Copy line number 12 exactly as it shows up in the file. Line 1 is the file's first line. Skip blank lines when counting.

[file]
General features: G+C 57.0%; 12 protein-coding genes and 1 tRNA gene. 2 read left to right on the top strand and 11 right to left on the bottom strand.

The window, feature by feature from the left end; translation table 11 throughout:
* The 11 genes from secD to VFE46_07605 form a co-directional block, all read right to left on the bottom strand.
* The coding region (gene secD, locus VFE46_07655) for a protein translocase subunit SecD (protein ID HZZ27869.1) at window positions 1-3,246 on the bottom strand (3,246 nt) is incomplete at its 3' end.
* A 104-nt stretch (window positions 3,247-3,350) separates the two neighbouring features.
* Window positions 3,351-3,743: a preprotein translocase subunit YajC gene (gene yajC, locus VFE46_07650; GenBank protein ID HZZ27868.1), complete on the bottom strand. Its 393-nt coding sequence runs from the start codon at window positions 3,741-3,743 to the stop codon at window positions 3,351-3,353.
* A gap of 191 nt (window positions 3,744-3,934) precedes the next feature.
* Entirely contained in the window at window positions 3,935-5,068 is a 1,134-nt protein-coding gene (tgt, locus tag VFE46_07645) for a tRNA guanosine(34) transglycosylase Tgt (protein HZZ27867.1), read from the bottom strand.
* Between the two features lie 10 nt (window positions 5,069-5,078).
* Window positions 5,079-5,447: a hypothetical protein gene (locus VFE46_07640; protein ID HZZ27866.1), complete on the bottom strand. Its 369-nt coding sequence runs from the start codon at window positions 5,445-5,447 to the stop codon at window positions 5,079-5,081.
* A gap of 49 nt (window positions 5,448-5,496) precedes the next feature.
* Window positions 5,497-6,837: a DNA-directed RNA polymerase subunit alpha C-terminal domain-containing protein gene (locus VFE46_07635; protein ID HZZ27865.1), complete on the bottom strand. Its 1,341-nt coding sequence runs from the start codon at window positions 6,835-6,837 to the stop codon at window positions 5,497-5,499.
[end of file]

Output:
* Window positions 5,497-6,837: a DNA-directed RNA polymerase subunit alpha C-terminal domain-containing protein gene (locus VFE46_07635; protein ID HZZ27865.1), complete on the bottom strand. Its 1,341-nt coding sequence runs from the start codon at window positions 6,835-6,837 to the stop codon at window positions 5,497-5,499.